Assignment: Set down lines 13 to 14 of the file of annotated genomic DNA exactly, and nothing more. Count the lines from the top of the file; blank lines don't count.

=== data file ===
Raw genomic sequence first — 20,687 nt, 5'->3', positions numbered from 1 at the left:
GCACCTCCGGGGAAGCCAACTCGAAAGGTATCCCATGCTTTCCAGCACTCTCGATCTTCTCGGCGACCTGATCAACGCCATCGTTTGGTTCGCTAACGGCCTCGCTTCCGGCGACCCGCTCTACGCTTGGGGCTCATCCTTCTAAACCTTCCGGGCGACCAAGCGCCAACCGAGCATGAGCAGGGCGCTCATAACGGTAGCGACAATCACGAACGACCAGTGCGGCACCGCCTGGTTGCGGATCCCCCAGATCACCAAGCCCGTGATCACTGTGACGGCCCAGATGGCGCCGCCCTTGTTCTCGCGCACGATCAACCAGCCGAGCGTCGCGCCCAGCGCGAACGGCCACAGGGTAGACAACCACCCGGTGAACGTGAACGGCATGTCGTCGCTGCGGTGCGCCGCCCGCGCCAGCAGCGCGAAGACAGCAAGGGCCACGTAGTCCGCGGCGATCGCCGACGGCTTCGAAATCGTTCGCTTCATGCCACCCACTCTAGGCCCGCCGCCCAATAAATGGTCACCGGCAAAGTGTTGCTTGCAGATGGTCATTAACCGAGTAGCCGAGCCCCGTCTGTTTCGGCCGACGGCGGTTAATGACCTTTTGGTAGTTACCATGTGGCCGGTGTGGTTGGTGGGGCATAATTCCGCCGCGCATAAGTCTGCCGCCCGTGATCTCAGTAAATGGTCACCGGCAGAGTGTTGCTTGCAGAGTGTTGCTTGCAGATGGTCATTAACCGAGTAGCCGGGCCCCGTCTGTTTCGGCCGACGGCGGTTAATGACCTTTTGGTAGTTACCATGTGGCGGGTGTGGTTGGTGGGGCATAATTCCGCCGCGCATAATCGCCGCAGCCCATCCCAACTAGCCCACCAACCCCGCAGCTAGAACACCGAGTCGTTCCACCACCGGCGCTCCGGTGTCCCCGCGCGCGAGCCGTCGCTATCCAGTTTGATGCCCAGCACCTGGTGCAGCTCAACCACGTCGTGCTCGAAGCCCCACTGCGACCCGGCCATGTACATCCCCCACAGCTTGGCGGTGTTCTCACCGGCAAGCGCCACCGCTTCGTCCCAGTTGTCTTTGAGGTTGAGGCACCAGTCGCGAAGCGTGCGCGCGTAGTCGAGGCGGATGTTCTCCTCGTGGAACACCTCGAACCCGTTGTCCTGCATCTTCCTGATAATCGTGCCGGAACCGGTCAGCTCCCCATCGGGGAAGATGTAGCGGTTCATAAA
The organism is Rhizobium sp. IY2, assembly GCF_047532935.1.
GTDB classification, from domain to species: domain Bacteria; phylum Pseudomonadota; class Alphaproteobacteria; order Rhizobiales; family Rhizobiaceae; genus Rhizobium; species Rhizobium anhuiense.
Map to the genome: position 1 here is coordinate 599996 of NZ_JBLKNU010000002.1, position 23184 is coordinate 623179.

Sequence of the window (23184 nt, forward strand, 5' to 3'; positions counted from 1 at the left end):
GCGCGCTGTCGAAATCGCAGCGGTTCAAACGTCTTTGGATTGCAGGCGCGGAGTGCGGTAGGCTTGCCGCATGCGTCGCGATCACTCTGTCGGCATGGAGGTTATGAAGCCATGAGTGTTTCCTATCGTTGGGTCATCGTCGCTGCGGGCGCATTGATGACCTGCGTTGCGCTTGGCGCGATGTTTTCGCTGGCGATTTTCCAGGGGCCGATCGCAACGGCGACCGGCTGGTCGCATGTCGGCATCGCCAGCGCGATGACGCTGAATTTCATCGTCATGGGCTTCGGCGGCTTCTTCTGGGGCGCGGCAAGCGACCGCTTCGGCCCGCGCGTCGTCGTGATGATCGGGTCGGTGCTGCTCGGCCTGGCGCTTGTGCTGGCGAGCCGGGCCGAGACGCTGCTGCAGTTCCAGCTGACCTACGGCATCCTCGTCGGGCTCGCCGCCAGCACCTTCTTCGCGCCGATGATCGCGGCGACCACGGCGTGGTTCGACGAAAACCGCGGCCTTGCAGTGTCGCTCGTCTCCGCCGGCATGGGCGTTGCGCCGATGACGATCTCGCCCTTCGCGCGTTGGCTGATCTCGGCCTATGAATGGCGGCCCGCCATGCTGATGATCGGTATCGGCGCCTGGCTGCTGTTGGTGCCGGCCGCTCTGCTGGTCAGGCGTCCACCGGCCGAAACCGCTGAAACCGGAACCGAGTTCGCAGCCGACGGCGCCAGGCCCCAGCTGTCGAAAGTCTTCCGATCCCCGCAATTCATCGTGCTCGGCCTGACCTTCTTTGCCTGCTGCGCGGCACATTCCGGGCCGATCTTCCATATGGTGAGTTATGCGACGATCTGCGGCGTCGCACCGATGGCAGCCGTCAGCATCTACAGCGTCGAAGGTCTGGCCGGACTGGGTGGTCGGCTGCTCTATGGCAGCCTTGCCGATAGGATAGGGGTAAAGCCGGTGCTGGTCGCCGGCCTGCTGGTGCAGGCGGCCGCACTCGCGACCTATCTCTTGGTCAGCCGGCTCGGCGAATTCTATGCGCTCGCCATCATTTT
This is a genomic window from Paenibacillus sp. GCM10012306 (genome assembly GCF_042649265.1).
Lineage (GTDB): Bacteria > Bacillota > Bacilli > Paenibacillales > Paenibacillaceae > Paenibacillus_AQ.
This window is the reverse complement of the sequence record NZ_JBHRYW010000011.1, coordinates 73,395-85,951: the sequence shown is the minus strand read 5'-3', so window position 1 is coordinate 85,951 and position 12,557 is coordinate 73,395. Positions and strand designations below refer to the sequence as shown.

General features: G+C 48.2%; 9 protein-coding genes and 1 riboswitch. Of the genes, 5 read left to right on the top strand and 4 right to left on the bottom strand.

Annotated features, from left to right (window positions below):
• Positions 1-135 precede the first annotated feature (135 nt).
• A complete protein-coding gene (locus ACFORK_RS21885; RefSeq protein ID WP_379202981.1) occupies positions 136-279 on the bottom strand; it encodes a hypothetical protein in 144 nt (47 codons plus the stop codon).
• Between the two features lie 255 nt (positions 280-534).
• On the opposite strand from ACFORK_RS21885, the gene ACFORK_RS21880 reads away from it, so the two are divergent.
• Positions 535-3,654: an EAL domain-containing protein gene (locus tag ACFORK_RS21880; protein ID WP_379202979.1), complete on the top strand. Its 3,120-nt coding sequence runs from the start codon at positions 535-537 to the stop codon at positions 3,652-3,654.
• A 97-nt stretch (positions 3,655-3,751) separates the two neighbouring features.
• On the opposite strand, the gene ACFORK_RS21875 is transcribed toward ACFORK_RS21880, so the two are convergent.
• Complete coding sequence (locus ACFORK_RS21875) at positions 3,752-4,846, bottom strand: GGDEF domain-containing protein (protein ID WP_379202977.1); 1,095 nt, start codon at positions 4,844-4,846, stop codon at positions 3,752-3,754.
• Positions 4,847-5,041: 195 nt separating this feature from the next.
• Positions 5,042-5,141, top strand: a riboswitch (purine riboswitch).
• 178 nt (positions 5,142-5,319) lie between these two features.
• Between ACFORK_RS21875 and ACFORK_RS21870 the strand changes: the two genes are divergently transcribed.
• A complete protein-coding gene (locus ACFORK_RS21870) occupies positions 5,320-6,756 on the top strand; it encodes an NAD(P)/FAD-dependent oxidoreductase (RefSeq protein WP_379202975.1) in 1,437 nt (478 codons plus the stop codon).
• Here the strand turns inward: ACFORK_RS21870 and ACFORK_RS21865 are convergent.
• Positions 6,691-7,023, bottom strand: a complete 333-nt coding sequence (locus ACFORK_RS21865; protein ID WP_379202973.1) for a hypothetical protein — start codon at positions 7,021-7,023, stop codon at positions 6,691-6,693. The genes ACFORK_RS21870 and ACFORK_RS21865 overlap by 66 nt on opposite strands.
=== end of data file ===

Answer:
• Positions 1-135 precede the first annotated feature (135 nt).
• A complete protein-coding gene (locus ACFORK_RS21885; RefSeq protein ID WP_379202981.1) occupies positions 136-279 on the bottom strand; it encodes a hypothetical protein in 144 nt (47 codons plus the stop codon).